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How to get the most out of your next checkup

According to our latest report on health insurance trends, it appears that many people are increasingly requesting extra benefits that offer services above and beyond the usual inpatient and outpatient coverage. One such benefit is a yearly checkup, which can be incredibly important in helping you remain healthy.

While useful, it can often feel like you may not be getting the most out of your checkups, especially if you forget to talk to the doctor about a worrying health issue. To avoid this, here are some important things you can do to ensure you get the most out of your next health checkup.

Individual Health Insurance Plans

Before you book your appointment

It is important that if you have health insurance, you check your plan details to see what is and isn’t covered. For example, some plans may only cover the full cost of one health checkup a year, while others may cover 50-75% of the cost of the checkup. Other plans may cover basic health checkups only, meaning that if you receive an in-depth checkup it may not be covered by your provider.

Another thing to be aware of is certain elements of a health checkup e.g., a mammogram for women under a specific age may not be covered. By knowing this, you can avoid some potential issues during the appointment.

Beyond that, it would be a good idea to contact your insurer before you book anything beyond a simple checkup. The reason for this is that it is not uncommon for providers in Hong Kong to limit extra benefits like health checkups to only in-network doctors. Meaning that you can’t simply go to any doctor to get a checkup and submit a claim. If this is the case, the insurer should be able to advise you on where you can receive care.

This is especially important if you have a trusted family doctor. If they are not in your provider’s network, there could be issues with billing and claims.

 

When you book your appointment

When you decide it’s time for a checkup it would be a good idea to book your appointment ahead of time. This will help reduce the chances of waiting and give the office time to prepare any necessary tools or procedures ahead of time.

Regardless of whether you book online, in person or over the phone, it would be a good idea to confirm with the office the date and time of your appointment, as well as what you are coming in for. While the quality of English at doctor’s offices in Hong Kong is generally quite high, there is always a chance of a miscommunication or misunderstanding that can be avoided by confirming and reconfirming.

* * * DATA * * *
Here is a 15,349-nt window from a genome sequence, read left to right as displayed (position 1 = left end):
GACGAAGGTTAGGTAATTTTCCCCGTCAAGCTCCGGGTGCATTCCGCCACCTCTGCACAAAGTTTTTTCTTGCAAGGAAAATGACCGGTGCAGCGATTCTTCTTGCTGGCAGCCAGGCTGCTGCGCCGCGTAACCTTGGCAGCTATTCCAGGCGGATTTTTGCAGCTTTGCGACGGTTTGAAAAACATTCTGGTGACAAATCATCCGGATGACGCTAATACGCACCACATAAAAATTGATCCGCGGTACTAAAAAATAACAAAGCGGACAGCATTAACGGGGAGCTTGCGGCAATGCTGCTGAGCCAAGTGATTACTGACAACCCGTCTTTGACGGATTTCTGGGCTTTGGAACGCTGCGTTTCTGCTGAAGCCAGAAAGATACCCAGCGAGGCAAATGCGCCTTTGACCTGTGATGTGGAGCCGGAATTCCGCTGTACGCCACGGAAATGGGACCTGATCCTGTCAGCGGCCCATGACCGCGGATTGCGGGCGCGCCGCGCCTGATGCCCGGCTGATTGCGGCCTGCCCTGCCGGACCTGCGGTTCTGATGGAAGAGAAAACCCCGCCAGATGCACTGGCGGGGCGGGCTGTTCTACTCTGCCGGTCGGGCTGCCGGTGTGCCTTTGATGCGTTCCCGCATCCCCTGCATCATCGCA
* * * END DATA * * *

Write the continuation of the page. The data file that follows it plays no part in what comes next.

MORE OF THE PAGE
If you are going for a full checkup then it would be a good idea to confirm with the doctor’s office exactly what procedures are involved and if there any requirements e.g., no eating or drinking for 12 hours before, or whether you need to prepare old health records if you will be seeing a new doctor.

 

Before you visit the Dr’s office

It would be a good idea to gather some information before your appointment that can help the doctor better address your health concerns or questions. Some useful information to gather includes:

  • Previous health records – If you are visiting the office for the first time, it would be beneficial to prepare your previous health records (if they are available). This can help provide the doctor with some important insight and areas that they may want to focus on.
  • Any medications you are taking or allergic to – While most checkups will not result in you receiving medication, it is important to let the doctor know what medications you are on, including non-prescription drugs like multivitamins or supplements, and are allergic to. In the future, this can result in more targeted medication and a reduction in chances of interactions between newly prescribed medication and ongoing medication.